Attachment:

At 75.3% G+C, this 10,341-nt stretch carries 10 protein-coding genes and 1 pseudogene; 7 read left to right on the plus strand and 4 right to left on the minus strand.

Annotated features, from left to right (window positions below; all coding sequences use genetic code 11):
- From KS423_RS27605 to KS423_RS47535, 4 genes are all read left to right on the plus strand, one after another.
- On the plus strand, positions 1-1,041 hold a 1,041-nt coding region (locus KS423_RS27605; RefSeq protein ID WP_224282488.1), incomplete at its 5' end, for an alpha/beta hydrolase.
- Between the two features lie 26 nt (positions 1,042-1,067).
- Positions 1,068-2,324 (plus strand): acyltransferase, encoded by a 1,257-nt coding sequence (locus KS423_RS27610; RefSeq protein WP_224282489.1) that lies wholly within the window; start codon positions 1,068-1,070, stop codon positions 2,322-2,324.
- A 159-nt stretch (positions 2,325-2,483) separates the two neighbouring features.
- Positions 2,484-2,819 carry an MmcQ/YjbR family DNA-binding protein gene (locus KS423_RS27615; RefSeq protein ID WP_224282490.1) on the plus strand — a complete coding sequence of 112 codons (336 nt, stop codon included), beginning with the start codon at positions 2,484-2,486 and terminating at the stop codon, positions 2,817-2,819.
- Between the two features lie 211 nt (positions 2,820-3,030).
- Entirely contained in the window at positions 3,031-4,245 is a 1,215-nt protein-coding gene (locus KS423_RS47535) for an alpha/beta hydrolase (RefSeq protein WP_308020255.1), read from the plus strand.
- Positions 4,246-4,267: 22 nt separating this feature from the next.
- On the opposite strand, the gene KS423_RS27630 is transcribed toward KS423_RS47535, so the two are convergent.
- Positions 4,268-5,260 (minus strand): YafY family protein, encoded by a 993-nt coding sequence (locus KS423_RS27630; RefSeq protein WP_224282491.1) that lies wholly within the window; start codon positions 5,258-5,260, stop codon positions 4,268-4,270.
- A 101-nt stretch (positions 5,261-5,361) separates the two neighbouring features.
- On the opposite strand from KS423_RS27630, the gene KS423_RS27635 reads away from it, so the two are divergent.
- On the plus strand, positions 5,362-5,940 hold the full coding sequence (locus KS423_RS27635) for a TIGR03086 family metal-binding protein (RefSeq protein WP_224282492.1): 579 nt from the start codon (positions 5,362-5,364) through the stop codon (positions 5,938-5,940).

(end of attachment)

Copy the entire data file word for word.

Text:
At 75.3% G+C, this 10,341-nt stretch carries 10 protein-coding genes and 1 pseudogene; 7 read left to right on the plus strand and 4 right to left on the minus strand.

Annotated features, from left to right (window positions below; all coding sequences use genetic code 11):
- From KS423_RS27605 to KS423_RS47535, 4 genes are all read left to right on the plus strand, one after another.
- On the plus strand, positions 1-1,041 hold a 1,041-nt coding region (locus KS423_RS27605; RefSeq protein ID WP_224282488.1), incomplete at its 5' end, for an alpha/beta hydrolase.
- Between the two features lie 26 nt (positions 1,042-1,067).
- Positions 1,068-2,324 (plus strand): acyltransferase, encoded by a 1,257-nt coding sequence (locus KS423_RS27610; RefSeq protein WP_224282489.1) that lies wholly within the window; start codon positions 1,068-1,070, stop codon positions 2,322-2,324.
- A 159-nt stretch (positions 2,325-2,483) separates the two neighbouring features.
- Positions 2,484-2,819 carry an MmcQ/YjbR family DNA-binding protein gene (locus KS423_RS27615; RefSeq protein ID WP_224282490.1) on the plus strand — a complete coding sequence of 112 codons (336 nt, stop codon included), beginning with the start codon at positions 2,484-2,486 and terminating at the stop codon, positions 2,817-2,819.
- Between the two features lie 211 nt (positions 2,820-3,030).
- Entirely contained in the window at positions 3,031-4,245 is a 1,215-nt protein-coding gene (locus KS423_RS47535) for an alpha/beta hydrolase (RefSeq protein WP_308020255.1), read from the plus strand.
- Positions 4,246-4,267: 22 nt separating this feature from the next.
- On the opposite strand, the gene KS423_RS27630 is transcribed toward KS423_RS47535, so the two are convergent.
- Positions 4,268-5,260 (minus strand): YafY family protein, encoded by a 993-nt coding sequence (locus KS423_RS27630; RefSeq protein WP_224282491.1) that lies wholly within the window; start codon positions 5,258-5,260, stop codon positions 4,268-4,270.
- A 101-nt stretch (positions 5,261-5,361) separates the two neighbouring features.
- On the opposite strand from KS423_RS27630, the gene KS423_RS27635 reads away from it, so the two are divergent.
- On the plus strand, positions 5,362-5,940 hold the full coding sequence (locus KS423_RS27635) for a TIGR03086 family metal-binding protein (RefSeq protein WP_224282492.1): 579 nt from the start codon (positions 5,362-5,364) through the stop codon (positions 5,938-5,940).